Distressed Pakistani driver spared indefinite jail term

Updated 02 May 2013
0

Distressed Pakistani driver spared indefinite jail term

The Pakistani community in the Kingdom has displayed its philanthropy and generosity by lending a helping hand to a fellow countryman whose plight was highlighted by Arab News.
Even beyond the Kingdom, several Pakistani community members have expressed their interest to assist the driver.
The house driver, Aziz Mohammed Jaan, who accidentally killed a two-year old child in a road accident, managed to pay SR 150,000 in blood money to the child’s Egyptian family.
Jaan, a father of five, who lives in wretched conditions in the valley outskirts of Jeddah, has been spared an indefinite prison term with the aid of the community.
The Pakistan Consulate in Jeddah has been overwhelmed the past few days with inquires on how help can be dispensed to Jaan. As a result, Aftab Ahmed Khokher, the Pakistani consul general, held a meeting in his office on Tuesday to explore possible means of extending support to the driver, within lawful parameters and in a transparent manner.
Speaking to Arab News, Khokher indicated that the Arab News report generated an overwhelming response from the community and Saudi citizens. He also pointed out that the consulate staff are following Jaan’s case and rendering all the help required.
Jaan expressed gratitude to the Arab News editorial team, saying: “This is not only a huge relief, but I also feel like I’ve been given another chance to live. My family and I have been saved; there are no words to describe my feelings. Thank God many times over.”
Jaan also extended his appreciation to the Pakistani consul general and Vice Consul Syed Tahseem Ahmed for the help they extended to him and his family.


Saudi Arabia’s King Salman will patronize the launch of the Qiddiya Project

Updated 24 April 2018
0

Saudi Arabia’s King Salman will patronize the launch of the Qiddiya Project

  • Qiddiya Project is the new entertainment, sports and cultural destination in the Kingdom
  • The first phase will be completed by 2022

RIYADH: Saudi King Salman will launch the construction of an “entertainment city” near Riyadh Wednesday, authorities said, part of a series of multi-billion dollar projects as the Kingdom seeks to diversity its oil-reliant economy.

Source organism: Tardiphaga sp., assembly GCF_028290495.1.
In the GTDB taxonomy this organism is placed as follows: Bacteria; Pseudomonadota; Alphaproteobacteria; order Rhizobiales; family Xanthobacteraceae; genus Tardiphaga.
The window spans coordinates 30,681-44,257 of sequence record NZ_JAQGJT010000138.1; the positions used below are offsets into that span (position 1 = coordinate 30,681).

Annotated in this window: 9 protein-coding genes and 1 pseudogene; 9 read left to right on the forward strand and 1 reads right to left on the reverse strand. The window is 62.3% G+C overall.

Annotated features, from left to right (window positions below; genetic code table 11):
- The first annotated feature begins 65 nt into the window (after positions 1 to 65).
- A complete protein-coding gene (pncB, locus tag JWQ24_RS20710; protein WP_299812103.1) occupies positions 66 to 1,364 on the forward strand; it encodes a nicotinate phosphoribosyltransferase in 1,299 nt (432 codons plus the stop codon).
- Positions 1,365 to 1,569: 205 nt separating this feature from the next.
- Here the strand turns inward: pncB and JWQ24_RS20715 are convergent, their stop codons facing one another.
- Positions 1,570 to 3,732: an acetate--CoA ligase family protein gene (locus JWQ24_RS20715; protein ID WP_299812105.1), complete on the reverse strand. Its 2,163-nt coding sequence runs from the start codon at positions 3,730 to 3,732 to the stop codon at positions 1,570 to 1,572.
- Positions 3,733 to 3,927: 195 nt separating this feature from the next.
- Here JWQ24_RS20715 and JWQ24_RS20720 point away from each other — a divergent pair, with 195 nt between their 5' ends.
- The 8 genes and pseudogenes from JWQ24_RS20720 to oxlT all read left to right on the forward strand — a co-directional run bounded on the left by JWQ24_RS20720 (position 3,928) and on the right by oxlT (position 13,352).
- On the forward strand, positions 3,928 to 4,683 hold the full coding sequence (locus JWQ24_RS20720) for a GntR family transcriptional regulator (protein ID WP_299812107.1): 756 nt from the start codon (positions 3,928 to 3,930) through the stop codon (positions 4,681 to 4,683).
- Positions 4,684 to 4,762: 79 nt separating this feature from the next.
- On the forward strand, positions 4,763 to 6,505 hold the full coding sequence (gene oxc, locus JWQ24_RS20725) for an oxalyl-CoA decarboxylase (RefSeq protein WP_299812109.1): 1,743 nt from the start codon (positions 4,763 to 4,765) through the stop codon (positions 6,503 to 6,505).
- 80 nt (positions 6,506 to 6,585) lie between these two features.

The 334-square kilometer project in Qiddiya, southwest of Riyadh, would rival Walt Disney and include high-end theme parks, motor sport facilities and a safari park, officials say.
The facility highlights a “relentless effort to develop giga-projects that will help achieve many direct and indirect economic returns,” project official Fahd bin Abdullah Tounsi was quoted as saying in a government statement on Monday.
Qiddiya chief executive Michael Reininger said he expects the project will draw foreign investors in entertainment and other sectors, but did not specify the total cost of construction.
Such projects are the brainchild of Crown Prince Mohammed bin Salman, a self-styled liberal change agent who is the chief architect of the sweeping “Vision 2030” reform program.
Saudi Arabia has dazzled investors with several plans for hi-tech “giga projects,” funded in part by its sovereign wealth fund, but some skeptics question their viability in an era of cheap oil.
The Kingdom has unveiled blueprints to build NEOM, a mega project billed as a regional Silicon Valley, in addition to the Red Sea project, a reef-fringed resort destination — both worth hundreds of billions of dollars.
Analysts say the projects could create funding pressures at a time when the government faces a yawning budget deficit and growth in the Kingdom’s non-oil economy is only slowly gathering pace.
The reform stems partly from an economic motive to boost domestic spending on entertainment as the Kingdom has been reeling from an oil slump since 2014.
Saudis currently splurge billions of dollars annually to see films and visit amusement parks in neighboring tourist hubs like Dubai and Bahrain.
In February, Saudi Arabia’s General Entertainment Authority (GEA) announced it will stage more than 5,000 festivals and concerts in 2018, double the number of last year, and pump $64 billion in the sector in the coming decade.